Symposium: Event in Artistic and Political Practices, University of Amsterdam, 26 – 28 March 2013.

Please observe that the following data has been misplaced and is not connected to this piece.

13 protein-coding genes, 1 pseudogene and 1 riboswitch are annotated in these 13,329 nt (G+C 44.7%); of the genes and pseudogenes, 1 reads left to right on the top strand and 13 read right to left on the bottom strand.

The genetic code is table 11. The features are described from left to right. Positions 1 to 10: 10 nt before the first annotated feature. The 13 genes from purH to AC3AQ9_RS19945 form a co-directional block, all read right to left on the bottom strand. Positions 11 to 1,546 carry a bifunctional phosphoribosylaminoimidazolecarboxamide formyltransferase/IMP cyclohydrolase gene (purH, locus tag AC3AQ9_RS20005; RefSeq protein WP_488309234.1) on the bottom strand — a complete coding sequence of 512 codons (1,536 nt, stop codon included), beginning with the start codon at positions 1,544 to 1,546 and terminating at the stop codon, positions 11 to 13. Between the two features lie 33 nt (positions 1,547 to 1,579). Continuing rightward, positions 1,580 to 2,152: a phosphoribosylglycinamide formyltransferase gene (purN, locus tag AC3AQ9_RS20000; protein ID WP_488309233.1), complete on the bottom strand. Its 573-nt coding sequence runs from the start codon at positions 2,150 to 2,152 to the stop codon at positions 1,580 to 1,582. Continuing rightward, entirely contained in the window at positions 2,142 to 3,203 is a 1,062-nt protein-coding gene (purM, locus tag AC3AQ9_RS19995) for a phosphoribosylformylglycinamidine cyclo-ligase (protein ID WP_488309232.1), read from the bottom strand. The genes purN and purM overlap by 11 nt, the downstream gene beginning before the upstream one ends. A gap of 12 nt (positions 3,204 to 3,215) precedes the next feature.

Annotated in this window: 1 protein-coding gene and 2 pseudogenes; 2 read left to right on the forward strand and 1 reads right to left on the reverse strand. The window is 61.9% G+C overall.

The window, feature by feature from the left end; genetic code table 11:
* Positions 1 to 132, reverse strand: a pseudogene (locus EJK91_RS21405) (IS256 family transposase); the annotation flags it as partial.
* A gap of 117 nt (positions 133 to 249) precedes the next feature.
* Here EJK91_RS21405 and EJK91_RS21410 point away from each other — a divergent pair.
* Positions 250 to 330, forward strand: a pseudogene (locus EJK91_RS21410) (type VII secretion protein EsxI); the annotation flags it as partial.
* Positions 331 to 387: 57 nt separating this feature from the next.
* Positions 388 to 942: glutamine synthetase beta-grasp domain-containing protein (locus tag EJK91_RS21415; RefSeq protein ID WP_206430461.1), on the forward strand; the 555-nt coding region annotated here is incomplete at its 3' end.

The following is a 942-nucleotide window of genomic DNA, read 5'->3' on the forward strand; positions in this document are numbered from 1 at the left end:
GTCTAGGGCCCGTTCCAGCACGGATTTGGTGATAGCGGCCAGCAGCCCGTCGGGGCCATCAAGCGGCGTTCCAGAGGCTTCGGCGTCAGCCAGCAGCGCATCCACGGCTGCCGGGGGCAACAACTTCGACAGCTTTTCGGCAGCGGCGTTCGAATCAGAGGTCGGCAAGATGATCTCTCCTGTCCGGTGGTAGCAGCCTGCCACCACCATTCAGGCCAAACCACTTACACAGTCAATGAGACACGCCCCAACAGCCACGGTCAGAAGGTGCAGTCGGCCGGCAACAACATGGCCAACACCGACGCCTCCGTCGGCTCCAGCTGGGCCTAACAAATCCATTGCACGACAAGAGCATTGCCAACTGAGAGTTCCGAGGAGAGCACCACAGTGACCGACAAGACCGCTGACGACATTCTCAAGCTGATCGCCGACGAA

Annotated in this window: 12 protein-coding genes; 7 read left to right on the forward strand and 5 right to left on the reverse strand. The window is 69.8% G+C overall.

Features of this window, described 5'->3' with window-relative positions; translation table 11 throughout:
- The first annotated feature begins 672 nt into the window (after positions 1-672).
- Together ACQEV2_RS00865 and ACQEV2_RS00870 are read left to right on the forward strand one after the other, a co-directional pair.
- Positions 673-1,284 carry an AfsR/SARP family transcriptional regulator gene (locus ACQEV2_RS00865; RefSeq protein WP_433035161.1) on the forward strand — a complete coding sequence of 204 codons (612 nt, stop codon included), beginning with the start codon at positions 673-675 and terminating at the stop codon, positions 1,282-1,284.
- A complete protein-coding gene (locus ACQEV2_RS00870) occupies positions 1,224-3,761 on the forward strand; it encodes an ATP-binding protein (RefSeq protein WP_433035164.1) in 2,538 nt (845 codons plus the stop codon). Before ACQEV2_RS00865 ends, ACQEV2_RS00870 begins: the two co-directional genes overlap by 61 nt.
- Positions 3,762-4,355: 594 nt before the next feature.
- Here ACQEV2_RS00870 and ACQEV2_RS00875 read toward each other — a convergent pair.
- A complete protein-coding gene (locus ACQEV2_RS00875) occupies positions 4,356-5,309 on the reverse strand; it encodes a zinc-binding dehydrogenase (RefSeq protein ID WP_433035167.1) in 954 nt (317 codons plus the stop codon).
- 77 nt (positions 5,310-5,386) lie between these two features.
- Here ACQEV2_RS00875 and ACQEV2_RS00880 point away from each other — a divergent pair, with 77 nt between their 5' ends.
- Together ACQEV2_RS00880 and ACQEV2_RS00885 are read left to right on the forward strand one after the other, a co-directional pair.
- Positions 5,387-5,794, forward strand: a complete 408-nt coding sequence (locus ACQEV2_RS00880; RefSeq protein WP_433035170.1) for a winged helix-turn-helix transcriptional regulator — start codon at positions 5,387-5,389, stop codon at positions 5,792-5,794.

What strikes the viewer in Silvia Giambrone’s Anatomical Theatre is its penetrating, and disturbing character. Its capacity to affect the viewer. We are drawn to Giambrone’s facial expression when the needle penetrates her skin. Her face seems motionless; yet, sometimes we discern a deep breath, or her looking away, suggesting she is retaining herself from screaming, or even crying, during this clearly painful operation. Or perhaps, I am just projecting my own imaginary pain upon these images. It is mix of admiration and repulsion at seeing this artist using her body literally as a surface of inscription, stitching it, and violating it. This paper explores the embodied experience of the artwork through a specific (digital) medium: the YouTube clip through which the performance was documented and spread. Various theorists have warned for the virtual and disembodied character of electronic and digital images. Once rid of the body, the digital moving image is presumed to be unable to touch and be touched. Against these claims, I want to explore the digital as a source of sensory and affective sensations. In other words: Can the digitally available YouTube video ‘touch’ and be ‘touched’? Does it have a ‘body’?